health

Make Bathtime Easier for Kids with Sensitivities or Sensory Issues

Some kids love bath time and enjoy splashing in the tub and playing with their favorite floating toys. But other children dread bathing. For these sensitive kids, the water is always either too hot or too cold, or frighteningly intense as it sprays out of the showerhead. They may be agitated by the sounds, smells, and lighting in the bathroom, and may be very particular about the texture of the towels. If your child balks at getting clean, here are some tips for making bath time more enjoyable.

If your toddler hates the bath, start small. Place your naked child in a dry bathtub along with a dishpan or plastic bin filled with warm, soapy water (have another one filled with warm water nearby, for rinsing). Let her use bath toys, a washcloth, and soap to play with, and perhaps provide a doll that she can wash. Wash your child using the soapy water and rinse with the water from the other container. Or, bathe her in a plastic tub-within-a-tub. (Never leave a child unattended in the bath.).

Fill the tub with the bathroom door closed. Some children find the sound of rushing water filling the tub irritating and upsetting. Try filling the tub with the door closed and don’t bring your child to the bathroom until the bath is ready.

Make the bathroom a quiet haven. Bathrooms are often echoey. If your child is sensitive to sharp, harsh sounds and echoes, place plenty of towels and rugs in the room to absorb these sounds.

Change the way you rinse his hair. Many kids hate having their hair rinsed because they have to lean their head backward, which can feel awkward. Have him lean forward so that his face is downward while rinsing (a tear-free shampoo is a must). Use a visor, washcloth, or goggles to prevent the water from flowing down his face and into his eyes.

Alter the temperature. Let your child regulate bath or shower temperature, within reason (be careful with small children who are tempted to adjust the faucet by themselves). For safety’s sake, set the temperature on your water heater to a safe maximum level. Then too, you can have your child take a bath or shower after others in the family do so that the room is already warmed up. You might want to warm up the towel in the dryer for a few minutes, too.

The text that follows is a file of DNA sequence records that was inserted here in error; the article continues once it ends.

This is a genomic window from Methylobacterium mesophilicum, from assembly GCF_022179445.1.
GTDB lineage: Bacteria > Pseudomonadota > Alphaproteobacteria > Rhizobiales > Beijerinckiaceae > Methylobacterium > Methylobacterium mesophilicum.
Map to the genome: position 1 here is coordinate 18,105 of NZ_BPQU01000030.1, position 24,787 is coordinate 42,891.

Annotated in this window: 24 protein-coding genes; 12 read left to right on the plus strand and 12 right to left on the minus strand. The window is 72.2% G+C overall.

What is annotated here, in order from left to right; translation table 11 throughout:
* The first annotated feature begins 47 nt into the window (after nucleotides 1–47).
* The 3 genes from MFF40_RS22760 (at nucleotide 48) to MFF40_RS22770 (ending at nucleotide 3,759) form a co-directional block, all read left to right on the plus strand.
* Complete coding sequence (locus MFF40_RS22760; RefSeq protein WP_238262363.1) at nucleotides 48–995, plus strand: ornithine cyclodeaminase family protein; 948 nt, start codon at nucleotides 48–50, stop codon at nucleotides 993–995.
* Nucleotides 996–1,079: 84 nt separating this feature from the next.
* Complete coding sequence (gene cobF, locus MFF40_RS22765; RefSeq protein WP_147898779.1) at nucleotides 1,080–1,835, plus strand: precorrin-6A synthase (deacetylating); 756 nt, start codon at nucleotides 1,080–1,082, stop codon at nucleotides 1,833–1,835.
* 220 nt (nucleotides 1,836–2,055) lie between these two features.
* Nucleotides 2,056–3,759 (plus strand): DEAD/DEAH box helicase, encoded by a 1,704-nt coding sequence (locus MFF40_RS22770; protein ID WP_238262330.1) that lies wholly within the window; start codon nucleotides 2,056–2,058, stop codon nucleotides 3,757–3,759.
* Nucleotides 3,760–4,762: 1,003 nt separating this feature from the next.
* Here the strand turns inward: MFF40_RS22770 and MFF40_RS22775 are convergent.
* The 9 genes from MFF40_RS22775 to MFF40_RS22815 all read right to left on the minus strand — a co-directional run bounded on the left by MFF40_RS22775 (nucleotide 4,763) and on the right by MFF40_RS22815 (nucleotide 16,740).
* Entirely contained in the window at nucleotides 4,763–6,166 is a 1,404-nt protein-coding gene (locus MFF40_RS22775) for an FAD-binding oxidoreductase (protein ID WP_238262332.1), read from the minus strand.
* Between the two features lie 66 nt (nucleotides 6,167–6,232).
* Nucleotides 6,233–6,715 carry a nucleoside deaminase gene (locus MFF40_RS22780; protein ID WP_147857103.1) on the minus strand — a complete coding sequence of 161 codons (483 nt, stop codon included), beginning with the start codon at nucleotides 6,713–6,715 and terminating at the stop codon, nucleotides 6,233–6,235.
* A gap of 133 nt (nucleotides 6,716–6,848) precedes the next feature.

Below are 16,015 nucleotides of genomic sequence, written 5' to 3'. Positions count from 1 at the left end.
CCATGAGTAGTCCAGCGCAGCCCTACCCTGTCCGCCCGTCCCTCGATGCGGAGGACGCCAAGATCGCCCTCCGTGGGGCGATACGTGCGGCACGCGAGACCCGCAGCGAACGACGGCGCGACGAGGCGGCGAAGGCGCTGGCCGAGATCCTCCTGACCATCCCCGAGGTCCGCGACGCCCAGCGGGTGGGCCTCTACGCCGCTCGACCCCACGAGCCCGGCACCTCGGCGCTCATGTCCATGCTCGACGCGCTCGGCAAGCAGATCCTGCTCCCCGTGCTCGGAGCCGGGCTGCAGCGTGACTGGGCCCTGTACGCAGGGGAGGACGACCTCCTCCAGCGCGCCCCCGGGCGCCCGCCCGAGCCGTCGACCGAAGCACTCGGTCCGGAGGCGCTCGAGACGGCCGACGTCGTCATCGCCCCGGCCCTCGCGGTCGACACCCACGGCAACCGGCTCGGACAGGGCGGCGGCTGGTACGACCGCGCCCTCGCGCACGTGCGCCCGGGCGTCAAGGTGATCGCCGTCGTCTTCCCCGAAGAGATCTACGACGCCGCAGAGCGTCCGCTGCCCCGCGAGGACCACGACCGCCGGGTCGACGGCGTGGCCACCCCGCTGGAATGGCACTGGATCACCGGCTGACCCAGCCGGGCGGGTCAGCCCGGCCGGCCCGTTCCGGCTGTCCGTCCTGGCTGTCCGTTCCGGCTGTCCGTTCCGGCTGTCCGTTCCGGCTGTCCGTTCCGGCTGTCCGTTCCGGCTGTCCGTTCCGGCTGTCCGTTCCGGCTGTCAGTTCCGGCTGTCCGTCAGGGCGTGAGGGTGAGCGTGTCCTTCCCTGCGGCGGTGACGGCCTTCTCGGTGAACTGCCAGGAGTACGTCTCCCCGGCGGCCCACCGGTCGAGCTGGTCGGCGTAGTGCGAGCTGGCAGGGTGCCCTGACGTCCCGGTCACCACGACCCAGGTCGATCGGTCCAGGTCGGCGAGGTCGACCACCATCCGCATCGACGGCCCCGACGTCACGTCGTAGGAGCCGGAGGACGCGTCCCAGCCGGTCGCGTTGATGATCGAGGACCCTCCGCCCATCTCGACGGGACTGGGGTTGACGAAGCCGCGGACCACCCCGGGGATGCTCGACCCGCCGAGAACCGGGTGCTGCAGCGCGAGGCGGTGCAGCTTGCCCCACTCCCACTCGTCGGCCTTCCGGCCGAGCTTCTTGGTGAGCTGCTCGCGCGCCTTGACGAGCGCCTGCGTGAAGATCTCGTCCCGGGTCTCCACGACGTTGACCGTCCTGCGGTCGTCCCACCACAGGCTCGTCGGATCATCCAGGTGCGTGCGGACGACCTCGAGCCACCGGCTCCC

Provide different textures. Some kids find soap and shampoo unpleasantly slimy but love soap that’s foamy. Your child may prefer to wash with a rougher or softer washrag. Experiment with a nylon net puff, body brush, shower mitt, or bath sponge to see what he tolerates best. Rub him vigorously with a towel or pat him gently and hold him tightly, whichever feels more comforting to him after his bath.

Watch the artificial ingredients. Some children react badly to artificial colorings not only in foods but in bath soaps and shampoos as well. If you suspect this is a problem, look for products without these colorings. Be forewarned that “natural” baby and kid-care products sold in health food stores are often not tear-free.

Vary the pressure. Just as you might find it uncomfortable to shower with less or more pressure than you’re used to, your child might prefer to have his hair rinsed with less or more pressure. Use a large container of water for rinsing; the extra weight of the water might feel better on his head than sprinkling from a shower or a cup. Or, sprinkle water from a sprinkling can (often available in kids’ beach toy collections) or cup to rinse.

Massage her head. A deep, gentle massage of her scalp beforehand may help your child feel more comfortable having her hair washed and rinsed. Some parents swear by using a vibrating hairbrush or hand-held vibrator pressed gently to the child’s head just before hair washing.

Help her to feel secure. Sometimes a child is afraid of falling over or being unaware of where her body is in space when she closes her eyes to have her hair rinsed. If so, use a small amount of tear-free shampoo so she can keep her eyes open if she likes and have her hold onto you. Or, press down on her shoulders to help her know where her body is when her eyes are closed.

Give him a sense of control and predictability. Talk him through the steps of the bath. Warn him that you’re about to rinse his hair and allow him a chance to feel the temperature of the water on her hand before wetting his entire head. You might use a hand-held sprayer connected to the faucet so your child can control the spray when he rinses himself (the force is often gentler than that of a showerhead).

By gently working with your child to make bath time more pleasant, you can encourage good hygiene and good fun too!

copyright (c) 2009 Nancy Peske